I think I have one more me-garment in me before the baby.  After that, I don’t think it’ll be terribly time-effective to keep making things that I’ll wear for just a couple of days really.  So between planning for after-baby clothes, there will probably be more baby-themed posts for the next while here.


Like this.  I made up a few items for a friend at church who is due with a little boy in February.  A couple of blankets that are oversized like the hospital ones, so they’re entirely practical.


One of the ladies at my school made us some flannel bibs like these (I traced hers for these ones) when I was pregnant with Noah, and wow, if there was something we’ve gotten more use out of than anything it would be them.  They are flannel on one side, and terry cloth on the other (I repurposed a couple of microfiber kitchen towels that I’ve never really used).  They are super absorbent and wash up perfectly.  Clare had turned the body of the bib like a pillowcase and bound the neck only, but I chose to bind the entire bib with bias tape because I hate dealing with thick terrycloth.  I think I chose wisely.  I also got a chance to use my Snap Setter, a tool that has been sitting unused on an extra table for *months*.  Snap Setter, I apologize for letting you languish in the sewing room for so long.  I don’t know what I’ve been doing to set snaps before, but seriously, this is a GOOD tool–simple in design, inexpensive, and it works perfectly.



The last thing I made is another Unforgettable Elephant from S.E.W. by Diana Rupp.  I really love making stuffies because I can store obscene amounts of knit scraps all rotary-cut up into shreds as stuffing.  When they yield actually cute, cuddly creatures, all the better.

The title of the post is because I ran into something that I have not run into before.  I’m sensitive to the smells of dyes in fabrics in general (why I hate mall shopping), but this flannel from JoAnn stunk.  I didn’t prewash as I normally would since I wanted crisp corners on the blankets and didn’t want to fuss when I was cutting it.  Honestly, it was kind of like being in a nail salon.  The smell went away after I washed everything, but for real, is it me, or has anyone else noticed their brightly colored flannel smelling rather chemical, and should I be sufficiently creeped out?
Elizabeth Made This

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  1. I thought I was the only one that found some fabrics smelly, can’t say I have purchased a lot of flannel but have had some cheap knits (maybe that is why they smell for test garments) that have. I love my Snap Setter tool, they are so easy to use and so glad you have enjoyed using yours. Cute baby gifts and love the stuffie.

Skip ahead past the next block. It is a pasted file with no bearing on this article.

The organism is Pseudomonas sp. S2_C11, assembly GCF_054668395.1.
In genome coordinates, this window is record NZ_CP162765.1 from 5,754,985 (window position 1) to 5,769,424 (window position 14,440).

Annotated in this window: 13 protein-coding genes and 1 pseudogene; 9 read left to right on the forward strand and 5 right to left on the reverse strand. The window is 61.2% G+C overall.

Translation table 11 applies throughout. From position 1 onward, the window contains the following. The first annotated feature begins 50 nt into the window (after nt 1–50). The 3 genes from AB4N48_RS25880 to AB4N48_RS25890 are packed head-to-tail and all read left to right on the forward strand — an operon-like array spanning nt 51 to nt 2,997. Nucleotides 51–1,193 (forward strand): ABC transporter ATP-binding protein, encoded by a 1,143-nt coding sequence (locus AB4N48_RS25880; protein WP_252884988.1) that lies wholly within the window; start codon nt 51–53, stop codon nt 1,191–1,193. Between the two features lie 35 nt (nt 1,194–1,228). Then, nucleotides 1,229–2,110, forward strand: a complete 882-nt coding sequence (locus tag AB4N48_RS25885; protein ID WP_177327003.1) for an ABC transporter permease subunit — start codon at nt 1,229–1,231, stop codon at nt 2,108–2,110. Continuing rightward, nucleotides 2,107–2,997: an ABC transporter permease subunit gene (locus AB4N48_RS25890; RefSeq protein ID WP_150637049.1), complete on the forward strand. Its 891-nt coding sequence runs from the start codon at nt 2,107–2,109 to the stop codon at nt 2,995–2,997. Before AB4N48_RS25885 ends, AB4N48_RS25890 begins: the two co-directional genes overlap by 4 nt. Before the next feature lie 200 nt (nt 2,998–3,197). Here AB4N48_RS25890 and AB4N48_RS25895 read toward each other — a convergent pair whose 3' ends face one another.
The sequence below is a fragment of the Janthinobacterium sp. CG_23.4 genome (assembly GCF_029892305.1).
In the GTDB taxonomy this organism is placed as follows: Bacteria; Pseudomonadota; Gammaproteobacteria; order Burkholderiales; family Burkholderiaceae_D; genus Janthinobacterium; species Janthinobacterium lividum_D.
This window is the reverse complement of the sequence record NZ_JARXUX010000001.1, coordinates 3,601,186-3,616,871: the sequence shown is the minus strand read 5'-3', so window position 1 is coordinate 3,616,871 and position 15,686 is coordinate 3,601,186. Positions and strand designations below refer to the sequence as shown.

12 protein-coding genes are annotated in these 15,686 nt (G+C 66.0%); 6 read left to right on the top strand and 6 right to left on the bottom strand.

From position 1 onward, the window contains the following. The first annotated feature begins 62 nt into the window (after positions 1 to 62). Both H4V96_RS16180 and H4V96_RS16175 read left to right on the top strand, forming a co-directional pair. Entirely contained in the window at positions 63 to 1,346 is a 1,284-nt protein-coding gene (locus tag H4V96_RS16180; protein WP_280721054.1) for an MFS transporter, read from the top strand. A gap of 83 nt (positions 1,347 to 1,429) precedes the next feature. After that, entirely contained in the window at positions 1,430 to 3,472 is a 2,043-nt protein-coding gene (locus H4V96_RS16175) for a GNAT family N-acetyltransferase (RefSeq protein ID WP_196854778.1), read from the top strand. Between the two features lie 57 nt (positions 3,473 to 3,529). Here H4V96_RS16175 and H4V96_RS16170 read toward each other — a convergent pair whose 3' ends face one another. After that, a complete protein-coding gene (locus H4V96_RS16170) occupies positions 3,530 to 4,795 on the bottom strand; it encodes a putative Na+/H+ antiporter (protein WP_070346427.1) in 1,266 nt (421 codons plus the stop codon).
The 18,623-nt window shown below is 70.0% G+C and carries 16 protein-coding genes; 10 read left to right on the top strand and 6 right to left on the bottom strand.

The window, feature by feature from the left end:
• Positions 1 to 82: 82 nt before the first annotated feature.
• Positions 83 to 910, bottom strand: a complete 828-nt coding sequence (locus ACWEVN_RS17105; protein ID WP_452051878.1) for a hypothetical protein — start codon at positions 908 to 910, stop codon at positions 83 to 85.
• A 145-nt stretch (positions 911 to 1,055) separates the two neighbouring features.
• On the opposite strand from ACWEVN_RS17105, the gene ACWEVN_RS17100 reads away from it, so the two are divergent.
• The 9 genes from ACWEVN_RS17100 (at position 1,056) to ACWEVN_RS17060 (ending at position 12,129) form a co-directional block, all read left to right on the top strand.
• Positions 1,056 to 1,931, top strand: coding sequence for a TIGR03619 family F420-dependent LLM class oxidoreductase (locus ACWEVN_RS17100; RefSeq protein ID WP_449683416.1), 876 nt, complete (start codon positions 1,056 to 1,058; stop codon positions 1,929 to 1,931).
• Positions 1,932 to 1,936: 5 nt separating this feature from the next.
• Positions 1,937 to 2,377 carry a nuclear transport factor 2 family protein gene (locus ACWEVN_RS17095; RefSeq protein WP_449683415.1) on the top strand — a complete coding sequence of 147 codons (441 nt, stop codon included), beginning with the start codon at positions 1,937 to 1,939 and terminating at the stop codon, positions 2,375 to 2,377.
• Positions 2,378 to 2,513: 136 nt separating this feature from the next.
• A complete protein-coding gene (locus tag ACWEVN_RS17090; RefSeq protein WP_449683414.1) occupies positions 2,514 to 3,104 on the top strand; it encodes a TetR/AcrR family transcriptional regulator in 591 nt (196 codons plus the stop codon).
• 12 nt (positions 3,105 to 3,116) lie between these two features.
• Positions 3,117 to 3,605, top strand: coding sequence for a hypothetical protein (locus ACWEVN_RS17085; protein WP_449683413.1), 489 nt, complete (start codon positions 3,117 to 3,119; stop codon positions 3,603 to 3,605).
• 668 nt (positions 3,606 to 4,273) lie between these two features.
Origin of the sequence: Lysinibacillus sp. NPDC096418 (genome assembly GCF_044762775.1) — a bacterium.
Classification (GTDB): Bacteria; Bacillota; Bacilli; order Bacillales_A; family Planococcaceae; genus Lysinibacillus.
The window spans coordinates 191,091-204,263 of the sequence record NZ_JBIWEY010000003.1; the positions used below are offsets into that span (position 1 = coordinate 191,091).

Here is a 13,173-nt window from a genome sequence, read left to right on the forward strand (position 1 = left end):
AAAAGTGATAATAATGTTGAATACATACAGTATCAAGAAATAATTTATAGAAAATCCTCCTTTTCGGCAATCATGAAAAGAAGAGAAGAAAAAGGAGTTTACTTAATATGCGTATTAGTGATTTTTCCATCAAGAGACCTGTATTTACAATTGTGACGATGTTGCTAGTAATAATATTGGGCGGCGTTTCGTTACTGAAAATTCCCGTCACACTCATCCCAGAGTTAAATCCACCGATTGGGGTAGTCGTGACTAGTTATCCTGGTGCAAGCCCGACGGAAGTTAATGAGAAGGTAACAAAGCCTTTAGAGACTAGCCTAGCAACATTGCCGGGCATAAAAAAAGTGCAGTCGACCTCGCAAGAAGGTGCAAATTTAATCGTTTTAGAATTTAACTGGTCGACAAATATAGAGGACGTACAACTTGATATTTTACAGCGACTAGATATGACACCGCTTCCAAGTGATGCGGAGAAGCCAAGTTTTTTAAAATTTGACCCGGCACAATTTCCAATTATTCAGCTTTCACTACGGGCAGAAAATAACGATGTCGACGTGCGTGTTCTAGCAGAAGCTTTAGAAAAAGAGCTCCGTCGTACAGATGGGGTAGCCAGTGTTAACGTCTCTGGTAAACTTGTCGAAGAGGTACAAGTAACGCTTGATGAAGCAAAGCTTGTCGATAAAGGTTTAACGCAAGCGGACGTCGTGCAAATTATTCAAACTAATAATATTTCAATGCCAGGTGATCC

2. I haven’t noticed fabrics smelling any differently, but I’m not overly observant either.

    What I do want to know, is would you mind showing me what the shredded knit scraps look like before you put them in the elephan (which, by the way, is gorgeous!)? Does it make the toy really heavy? I think you can tell there are lightbulbs going off above my head here. I have a TON of knit scraps that are way too small to do anything with. Stuffing toys would be perfect!

    That snap setter tool also looks useful. I’ve avoided finding out more information about those as I believed I didn’t need one because I wasn’t making baby clothes anymore. But I’d like to make some for gifts and I can always put snaps on cardigans and the like, right?

  3. The little elephant is adorable! I kind of want a snap press (the giant metal thing that looks like a drill press), but for no reason as I almost never use snaps. Perhaps I should satisfy myself with the snap setter.

  4. What a fascinating use for those rotary cut knit scraps that pile up, especially after a 12-month tee shirt project! I throw out a bin of tiny scraps, too small to make anything I thought, even knickers. What a cool idea. My children would be delighted to have more stuffed animals, and it would be nice for the environment to reuse those scraps.

    • Stuffies are wonderful baby shower gifts, and making them is a tiny time commitment. 


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